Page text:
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Frontiers in neural circuits

θ-Frequency resonance at the cerebellum input stage improves spike timing on the millisecond time-scale.


PMID 23596398

Abstract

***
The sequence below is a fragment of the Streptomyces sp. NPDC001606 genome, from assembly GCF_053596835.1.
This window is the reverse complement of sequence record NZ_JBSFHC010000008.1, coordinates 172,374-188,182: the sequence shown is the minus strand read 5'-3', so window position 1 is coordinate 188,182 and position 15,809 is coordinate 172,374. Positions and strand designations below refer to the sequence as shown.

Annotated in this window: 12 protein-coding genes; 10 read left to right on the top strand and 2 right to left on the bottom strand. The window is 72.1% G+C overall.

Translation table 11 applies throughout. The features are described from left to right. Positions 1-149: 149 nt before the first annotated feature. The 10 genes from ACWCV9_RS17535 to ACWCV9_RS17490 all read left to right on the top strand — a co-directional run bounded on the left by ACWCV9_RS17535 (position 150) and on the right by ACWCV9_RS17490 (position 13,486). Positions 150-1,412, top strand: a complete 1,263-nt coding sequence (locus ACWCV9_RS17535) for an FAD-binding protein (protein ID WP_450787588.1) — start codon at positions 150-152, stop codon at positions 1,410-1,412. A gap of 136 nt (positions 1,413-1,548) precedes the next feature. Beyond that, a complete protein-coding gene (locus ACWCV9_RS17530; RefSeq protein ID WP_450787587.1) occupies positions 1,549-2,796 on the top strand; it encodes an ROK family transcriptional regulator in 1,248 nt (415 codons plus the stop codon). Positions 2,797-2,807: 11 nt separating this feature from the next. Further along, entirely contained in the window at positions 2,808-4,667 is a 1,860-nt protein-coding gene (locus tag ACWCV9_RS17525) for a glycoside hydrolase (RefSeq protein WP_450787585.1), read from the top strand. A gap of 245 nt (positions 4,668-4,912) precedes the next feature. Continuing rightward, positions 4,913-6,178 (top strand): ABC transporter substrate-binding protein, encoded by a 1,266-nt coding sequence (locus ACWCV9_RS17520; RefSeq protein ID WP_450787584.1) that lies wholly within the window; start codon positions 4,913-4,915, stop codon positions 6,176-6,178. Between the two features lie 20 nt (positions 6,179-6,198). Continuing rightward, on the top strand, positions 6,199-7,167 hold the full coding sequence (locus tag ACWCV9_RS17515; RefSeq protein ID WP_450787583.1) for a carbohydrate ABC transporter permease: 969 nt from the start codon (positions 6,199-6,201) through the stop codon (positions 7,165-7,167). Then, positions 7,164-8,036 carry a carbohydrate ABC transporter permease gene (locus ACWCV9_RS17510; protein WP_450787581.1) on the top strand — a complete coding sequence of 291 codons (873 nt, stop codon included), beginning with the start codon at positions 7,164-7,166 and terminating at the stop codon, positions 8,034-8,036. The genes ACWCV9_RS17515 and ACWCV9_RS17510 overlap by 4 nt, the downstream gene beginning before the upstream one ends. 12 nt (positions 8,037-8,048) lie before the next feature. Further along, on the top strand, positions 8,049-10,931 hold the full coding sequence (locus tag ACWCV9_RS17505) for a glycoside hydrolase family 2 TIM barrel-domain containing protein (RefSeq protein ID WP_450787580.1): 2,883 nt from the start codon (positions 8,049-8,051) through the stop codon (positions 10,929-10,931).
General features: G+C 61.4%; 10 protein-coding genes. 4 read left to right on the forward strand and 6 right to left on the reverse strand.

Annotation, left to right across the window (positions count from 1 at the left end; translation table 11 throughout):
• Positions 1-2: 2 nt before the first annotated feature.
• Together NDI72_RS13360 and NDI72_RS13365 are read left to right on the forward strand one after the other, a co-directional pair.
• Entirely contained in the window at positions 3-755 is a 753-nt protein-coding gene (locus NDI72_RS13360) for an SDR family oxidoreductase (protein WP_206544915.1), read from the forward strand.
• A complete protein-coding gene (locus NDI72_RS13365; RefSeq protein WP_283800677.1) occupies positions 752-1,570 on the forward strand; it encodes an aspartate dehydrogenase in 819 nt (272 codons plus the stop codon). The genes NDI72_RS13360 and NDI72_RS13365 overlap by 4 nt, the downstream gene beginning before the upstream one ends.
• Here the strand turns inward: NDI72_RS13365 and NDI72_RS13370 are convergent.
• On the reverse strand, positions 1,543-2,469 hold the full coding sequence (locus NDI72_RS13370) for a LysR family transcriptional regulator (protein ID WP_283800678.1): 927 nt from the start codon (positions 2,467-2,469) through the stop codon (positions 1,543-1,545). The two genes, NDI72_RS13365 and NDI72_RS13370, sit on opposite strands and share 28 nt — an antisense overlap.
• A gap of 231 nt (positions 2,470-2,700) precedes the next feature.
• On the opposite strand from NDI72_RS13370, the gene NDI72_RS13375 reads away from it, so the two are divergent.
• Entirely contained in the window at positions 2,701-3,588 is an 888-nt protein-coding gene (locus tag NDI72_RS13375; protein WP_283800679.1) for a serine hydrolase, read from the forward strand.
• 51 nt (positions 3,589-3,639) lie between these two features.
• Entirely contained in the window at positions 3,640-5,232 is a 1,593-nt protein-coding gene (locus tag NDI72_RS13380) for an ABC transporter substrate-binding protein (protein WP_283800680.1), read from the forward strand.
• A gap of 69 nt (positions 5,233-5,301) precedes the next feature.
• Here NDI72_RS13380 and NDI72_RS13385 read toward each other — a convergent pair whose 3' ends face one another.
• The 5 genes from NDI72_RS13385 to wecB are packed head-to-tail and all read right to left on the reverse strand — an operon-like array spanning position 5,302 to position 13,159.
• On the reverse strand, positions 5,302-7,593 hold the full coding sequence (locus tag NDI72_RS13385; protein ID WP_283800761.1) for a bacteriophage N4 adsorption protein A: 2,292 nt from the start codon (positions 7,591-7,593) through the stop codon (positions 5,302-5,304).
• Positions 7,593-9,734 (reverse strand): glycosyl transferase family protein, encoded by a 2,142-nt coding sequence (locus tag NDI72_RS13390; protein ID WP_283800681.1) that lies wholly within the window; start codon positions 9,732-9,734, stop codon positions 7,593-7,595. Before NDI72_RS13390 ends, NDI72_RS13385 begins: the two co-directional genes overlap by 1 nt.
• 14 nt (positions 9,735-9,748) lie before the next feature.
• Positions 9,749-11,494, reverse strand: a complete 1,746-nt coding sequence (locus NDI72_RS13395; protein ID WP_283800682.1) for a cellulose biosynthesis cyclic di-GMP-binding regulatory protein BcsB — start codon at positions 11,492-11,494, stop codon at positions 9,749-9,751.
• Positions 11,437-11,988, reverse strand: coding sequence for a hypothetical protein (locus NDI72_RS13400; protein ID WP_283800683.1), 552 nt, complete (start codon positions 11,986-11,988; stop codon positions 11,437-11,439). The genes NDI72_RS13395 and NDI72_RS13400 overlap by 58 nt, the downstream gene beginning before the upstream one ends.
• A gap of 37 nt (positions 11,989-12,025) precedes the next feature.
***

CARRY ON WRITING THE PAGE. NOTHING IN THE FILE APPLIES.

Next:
The neuronal circuits of the brain are thought to use resonance and oscillations to improve communication over specific frequency bands (Llinas, 1988; Buzsaki, 2006). However, the properties and mechanism of these phenomena in brain circuits remain largely unknown. Here we show that, at the cerebellum input stage, the granular layer (GRL) generates its maximum response at 5-7 Hz both in vivo following tactile sensory stimulation of the whisker pad and in acute slices following mossy fiber bundle stimulation. The spatial analysis of GRL activity performed using voltage-sensitive dye (VSD) imaging revealed 5-7 Hz resonance covering large GRL areas. In single granule cells, resonance appeared as a reorganization of output spike bursts on the millisecond time-scale, such that the first spike occurred earlier and with higher temporal precision and the probability of spike generation increased. Resonance was independent from circuit inhibition, as it persisted with little variation in the presence of the GABAA receptor blocker, gabazine. However, circuit inhibition reduced the resonance area more markedly at 7 Hz. Simulations with detailed computational models suggested that resonance depended on intrinsic granule cells ionic mechanisms: specifically, K slow (M-like) and KA currents acted as resonators and the persistent Na current and NMDA current acted as amplifiers. This form of resonance may play an important role for enhancing coherent spike emission from the GRL when theta-frequency bursts are transmitted by the cerebral cortex and peripheral sensory structures during sensory-motor processing, cognition, and learning.

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